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Homework Help: Linear Algebra, Linear Maps

  1. Sep 20, 2007 #1
    1. The problem statement, all variables and given/known data
    Suppose that T is a linear map from V to F, where F is either R or C. Prove that if u is an element of V and u is not an element of null(T), then

    V = null(T) (direct sum) {au : a is in F}.

    2. Relevant information
    null(T) is a subspace of V
    For all u in V, u is not in null(T)
    For all n in V, n is in null(T)
    T(n) = 0, T(u) not= 0

    3. The attempt at a solution
    I think I should let U = {au : a is in F} and show that it's a subspace of V. Then I can show that each element of V can be written uniquely as a sum of u + n. Should I do this by showing that (u, n) is a basis for V?
    1. The problem statement, all variables and given/known data



    2. Relevant equations



    3. The attempt at a solution
     
  2. jcsd
  3. Sep 20, 2007 #2

    Dick

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    What's the dimension of null(T) in terms of the dimension of V?
     
  4. Sep 20, 2007 #3
    if V were finite dimensional then I could say, dim{null(T)} = dim(V) - dim{range(T)}.

    But nothing given in the problem statement will let me assume V is finite.
     
  5. Sep 20, 2007 #4

    Dick

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    Ok, I think I was thinking about this wrong. Suppose x=a*u+n and x=a'*u+n' where n and n' are in the null space. Then T(x)=a*T(u)=a'*T(u). Since T(u) is nonzero, a=a'. Right? So x=a*u+n and x=a*u+n'. Can n and n' be different?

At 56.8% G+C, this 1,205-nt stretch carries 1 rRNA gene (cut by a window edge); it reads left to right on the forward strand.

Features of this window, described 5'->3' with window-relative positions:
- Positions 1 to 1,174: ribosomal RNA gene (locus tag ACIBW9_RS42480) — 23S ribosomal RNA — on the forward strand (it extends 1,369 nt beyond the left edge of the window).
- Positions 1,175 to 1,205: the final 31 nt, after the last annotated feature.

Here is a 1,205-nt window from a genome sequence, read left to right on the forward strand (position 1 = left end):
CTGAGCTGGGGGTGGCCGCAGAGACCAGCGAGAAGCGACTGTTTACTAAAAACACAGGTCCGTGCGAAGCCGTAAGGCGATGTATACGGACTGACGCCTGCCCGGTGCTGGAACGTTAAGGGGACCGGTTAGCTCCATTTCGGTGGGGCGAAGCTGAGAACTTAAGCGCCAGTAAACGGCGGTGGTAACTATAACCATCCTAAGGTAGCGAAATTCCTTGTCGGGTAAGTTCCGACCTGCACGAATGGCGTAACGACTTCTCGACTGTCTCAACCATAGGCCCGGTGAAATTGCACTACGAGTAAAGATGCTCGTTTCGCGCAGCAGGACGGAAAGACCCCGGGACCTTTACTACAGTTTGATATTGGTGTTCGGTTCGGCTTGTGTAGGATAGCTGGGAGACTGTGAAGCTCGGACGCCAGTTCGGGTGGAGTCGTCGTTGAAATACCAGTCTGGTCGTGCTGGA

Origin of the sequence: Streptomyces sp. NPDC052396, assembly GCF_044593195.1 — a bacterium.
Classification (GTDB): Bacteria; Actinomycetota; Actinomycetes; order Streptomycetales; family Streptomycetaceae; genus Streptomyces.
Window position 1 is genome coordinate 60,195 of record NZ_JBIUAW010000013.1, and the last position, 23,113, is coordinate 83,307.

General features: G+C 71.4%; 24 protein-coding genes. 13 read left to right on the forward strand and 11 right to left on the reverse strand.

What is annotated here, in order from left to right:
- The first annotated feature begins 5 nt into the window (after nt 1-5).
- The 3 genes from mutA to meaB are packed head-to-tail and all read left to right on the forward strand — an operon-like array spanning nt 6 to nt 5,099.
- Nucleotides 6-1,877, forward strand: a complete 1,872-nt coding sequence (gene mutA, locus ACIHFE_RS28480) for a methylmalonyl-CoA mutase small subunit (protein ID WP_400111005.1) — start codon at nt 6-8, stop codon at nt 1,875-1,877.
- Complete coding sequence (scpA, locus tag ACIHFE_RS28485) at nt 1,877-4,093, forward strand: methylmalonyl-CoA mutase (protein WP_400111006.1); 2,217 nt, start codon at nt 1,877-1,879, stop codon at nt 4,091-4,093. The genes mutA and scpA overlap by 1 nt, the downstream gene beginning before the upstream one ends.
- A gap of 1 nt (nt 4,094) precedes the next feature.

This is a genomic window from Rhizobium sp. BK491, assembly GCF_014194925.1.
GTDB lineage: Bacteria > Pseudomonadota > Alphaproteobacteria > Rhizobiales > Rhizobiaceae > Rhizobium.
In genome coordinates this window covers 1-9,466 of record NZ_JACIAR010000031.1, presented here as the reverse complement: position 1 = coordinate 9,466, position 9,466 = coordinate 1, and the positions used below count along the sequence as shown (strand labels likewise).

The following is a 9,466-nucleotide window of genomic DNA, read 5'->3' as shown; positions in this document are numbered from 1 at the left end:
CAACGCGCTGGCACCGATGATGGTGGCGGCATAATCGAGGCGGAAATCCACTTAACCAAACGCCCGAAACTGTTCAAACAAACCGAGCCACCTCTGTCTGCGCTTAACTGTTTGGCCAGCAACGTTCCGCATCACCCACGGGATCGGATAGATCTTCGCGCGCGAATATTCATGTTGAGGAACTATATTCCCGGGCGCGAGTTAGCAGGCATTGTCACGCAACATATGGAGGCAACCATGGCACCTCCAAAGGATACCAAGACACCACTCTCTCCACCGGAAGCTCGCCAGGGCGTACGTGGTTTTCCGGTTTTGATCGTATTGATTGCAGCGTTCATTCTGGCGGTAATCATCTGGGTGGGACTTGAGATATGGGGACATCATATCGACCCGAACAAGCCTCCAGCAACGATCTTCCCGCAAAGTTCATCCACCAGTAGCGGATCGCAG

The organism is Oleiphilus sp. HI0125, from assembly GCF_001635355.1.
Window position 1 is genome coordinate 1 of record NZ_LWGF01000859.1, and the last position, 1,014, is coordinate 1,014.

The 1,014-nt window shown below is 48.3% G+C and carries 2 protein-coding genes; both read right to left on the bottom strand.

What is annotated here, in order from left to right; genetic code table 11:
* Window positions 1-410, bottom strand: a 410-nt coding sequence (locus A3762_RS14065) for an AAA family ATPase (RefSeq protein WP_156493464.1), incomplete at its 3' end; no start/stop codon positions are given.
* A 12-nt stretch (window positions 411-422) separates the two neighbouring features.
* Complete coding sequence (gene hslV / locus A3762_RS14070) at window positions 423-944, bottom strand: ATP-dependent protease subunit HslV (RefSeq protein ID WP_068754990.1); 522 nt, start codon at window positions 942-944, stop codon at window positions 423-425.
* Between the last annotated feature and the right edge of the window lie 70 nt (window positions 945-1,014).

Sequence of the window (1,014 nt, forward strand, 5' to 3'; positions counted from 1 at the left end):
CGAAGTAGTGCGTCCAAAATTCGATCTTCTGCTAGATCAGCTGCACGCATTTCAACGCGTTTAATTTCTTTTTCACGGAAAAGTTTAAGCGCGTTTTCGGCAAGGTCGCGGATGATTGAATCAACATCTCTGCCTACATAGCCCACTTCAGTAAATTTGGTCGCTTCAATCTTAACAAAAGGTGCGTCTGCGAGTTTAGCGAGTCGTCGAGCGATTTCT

6. Sep 20, 2007 #5
    n and n' could definitely be different, but I don't think it matters much since they both get mapped to zero.

    Is the result of a = a' is enough to prove uniqueness for a direct sum?
     
  7. Sep 20, 2007 #6

    Dick

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    It does matter in V. But if x=a*u+n and x=a*u+n' (after you've shown a=a') then n=x-a*u and n'=x-a*u. Conclusion?
     
  8. Sep 20, 2007 #7
    Gosh, I must be getting sleepy to overlook the importance of n being unique.

    So, I can show that each element of V can be written uniquely as a sum of u + n.

    Should I also prove U = {au : a is in F} is a subspace of V
     
  9. Sep 20, 2007 #8

    Dick

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    Even being sleepy, I think you could, right? I think it could actually be considered as 'obvious' and not deserving of proof.
     
  10. Sep 20, 2007 #9
    :zzz:

    I should be able to stay awake long enough to write down my solution.

    Thanks for the help!
     
  11. Sep 20, 2007 #10

    Dick

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    Very, very welcome.
     
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